As was predicted in these pages, the Majles has ended up approving Salehi's appointment despite its initial misgivings and the candidate's complete lack of experience within his own ministry. How could it be otherwise? One way or other, Iran's entire foreign policy is now inextricably bound up with and geared toward the single issue of the nuclear program. Who exemplifies that better than Salehi? On top of this, Ahmadinejad now can no longer be accused of conducting Iran's nuclear diplomacy outside official Foreign Ministry channels.
While limited resistance to the move was put up by the Majles's small reformist faction and its most outspoken MP, Ali Motahari, deputies from four other blocs spoke in favor of Salehi: pro-administration MPs, along with heavyweights from the national security, Larijani, and Isargaran factions. Ahmadinejad, who attended the session, was apparently so confident of victory that he devoted only three sentences of a 30-minute-long speech to the Salehi appointment. Still, of the 241 deputies who cast a vote, 60 opposed the appointment and another 35 abstained. The reason for the opposition, according to the powerful MP Assadolah Badamchian, was not any problem with the candidate per se, but rather a broader matter: displeasure among the deputies at the president's disregard of constitutionally mandated separation of powers.
With this move, the purge of Ahmadinejad rivals from Iran's diplomatic apparatus is complete. The purge began with the firing of Rohani, a close ally of Akbar Hashemi Rafsanjani, from the Supreme National Security Council and his replacement by Ali Larijani, representing the combined interests of the regime's traditionalists and neo-pragmatists. Larijani was then removed in turn and replaced by Saeed Jalili from the hardline camp. Finally, the remaining traditionalist presence was terminated with the unceremonious sacking of Mottaki on December 12.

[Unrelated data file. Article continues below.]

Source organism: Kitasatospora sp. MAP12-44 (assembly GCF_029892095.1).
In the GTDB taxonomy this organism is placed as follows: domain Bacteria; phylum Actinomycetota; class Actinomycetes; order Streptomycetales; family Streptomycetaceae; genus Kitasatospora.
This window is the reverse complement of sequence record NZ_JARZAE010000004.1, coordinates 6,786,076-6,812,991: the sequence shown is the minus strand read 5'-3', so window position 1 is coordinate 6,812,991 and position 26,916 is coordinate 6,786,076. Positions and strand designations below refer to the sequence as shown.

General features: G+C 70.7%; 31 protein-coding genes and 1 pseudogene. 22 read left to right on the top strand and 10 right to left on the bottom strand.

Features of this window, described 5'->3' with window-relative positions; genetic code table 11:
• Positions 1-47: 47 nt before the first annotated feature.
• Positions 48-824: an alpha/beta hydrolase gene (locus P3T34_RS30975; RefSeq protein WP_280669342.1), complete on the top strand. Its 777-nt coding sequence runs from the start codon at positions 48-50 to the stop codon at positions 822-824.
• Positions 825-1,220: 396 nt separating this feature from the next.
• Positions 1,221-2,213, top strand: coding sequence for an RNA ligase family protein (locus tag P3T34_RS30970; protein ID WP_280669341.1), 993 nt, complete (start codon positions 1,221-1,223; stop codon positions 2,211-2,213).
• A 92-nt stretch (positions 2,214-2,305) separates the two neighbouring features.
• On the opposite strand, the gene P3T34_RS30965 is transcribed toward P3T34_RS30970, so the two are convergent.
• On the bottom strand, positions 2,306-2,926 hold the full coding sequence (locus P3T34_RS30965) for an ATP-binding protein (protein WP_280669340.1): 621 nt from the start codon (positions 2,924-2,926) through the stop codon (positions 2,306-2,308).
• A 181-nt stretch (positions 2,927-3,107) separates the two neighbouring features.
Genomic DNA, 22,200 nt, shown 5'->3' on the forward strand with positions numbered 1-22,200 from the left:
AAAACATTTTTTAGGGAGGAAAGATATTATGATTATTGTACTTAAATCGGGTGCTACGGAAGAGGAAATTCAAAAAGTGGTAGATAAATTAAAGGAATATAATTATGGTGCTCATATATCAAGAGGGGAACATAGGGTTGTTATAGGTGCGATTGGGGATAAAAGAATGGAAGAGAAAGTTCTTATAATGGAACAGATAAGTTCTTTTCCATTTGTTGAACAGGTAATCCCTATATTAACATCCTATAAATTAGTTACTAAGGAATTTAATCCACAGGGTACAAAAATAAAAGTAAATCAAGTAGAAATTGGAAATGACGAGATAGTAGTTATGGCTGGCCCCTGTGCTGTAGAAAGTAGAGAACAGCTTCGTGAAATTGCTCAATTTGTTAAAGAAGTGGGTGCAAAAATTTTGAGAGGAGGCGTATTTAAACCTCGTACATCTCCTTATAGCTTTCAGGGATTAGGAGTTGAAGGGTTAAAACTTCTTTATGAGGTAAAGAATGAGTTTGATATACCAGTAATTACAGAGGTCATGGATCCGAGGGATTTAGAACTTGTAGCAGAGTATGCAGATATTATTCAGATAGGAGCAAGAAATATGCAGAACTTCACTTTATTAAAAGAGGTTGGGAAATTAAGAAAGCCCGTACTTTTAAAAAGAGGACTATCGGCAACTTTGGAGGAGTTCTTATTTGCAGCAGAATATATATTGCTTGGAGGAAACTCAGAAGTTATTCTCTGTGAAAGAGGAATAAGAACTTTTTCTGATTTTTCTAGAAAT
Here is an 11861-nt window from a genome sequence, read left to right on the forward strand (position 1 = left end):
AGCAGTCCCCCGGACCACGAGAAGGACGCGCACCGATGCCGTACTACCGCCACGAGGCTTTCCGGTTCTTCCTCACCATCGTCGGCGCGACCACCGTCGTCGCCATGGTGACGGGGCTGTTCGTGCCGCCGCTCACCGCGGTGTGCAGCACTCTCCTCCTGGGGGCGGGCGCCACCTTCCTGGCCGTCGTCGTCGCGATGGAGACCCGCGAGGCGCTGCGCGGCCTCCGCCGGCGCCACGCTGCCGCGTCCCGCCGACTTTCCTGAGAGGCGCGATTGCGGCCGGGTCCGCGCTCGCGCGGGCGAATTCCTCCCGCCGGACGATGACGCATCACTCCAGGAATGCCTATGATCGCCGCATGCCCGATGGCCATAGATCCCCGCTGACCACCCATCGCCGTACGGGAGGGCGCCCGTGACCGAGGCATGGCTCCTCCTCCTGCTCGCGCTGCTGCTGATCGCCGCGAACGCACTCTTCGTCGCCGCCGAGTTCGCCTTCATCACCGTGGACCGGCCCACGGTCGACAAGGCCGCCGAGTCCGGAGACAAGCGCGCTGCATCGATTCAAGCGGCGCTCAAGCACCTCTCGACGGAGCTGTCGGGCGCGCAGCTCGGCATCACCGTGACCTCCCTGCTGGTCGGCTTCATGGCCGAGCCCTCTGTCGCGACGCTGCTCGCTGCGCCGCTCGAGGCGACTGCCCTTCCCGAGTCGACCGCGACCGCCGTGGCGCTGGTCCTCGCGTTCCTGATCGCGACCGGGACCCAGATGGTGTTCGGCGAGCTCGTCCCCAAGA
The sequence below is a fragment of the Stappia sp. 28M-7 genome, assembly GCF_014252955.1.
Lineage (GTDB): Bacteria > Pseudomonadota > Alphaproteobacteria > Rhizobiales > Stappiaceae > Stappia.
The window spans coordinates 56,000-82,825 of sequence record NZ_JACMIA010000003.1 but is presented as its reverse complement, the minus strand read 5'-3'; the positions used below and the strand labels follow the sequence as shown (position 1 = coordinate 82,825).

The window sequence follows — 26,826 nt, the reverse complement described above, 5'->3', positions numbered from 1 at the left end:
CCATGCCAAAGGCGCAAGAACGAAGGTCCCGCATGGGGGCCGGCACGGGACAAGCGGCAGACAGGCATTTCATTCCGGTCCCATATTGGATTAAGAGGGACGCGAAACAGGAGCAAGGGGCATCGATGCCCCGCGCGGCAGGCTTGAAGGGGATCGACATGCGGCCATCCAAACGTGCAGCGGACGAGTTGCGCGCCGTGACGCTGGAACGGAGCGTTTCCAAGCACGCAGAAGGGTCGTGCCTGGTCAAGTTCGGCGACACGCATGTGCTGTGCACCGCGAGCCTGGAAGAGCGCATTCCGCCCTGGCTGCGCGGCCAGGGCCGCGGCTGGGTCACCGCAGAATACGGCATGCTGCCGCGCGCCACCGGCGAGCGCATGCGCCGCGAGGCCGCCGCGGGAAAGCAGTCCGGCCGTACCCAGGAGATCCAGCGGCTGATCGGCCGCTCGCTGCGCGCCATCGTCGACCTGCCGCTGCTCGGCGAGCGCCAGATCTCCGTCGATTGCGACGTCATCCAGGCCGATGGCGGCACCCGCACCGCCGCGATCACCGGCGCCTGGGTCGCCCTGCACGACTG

A crucial consequence: Supreme Leader Ali Khamenei is now left without even a symbolic presence in the top echelon of the Islamic Republic's diplomatic corps.
A vexing question: Given the travel bans imposed by the European Union on Iran's nuclear experts and leadership, will Salehi retain his title as Atomic Energy Organization chief while he conducts the nation's foreign policy in capitals around the globe?
Hamid Farokhnia is a staff writer at Iran Labor Report and covers the capital for Tehran Bureau. He writes under a pen name.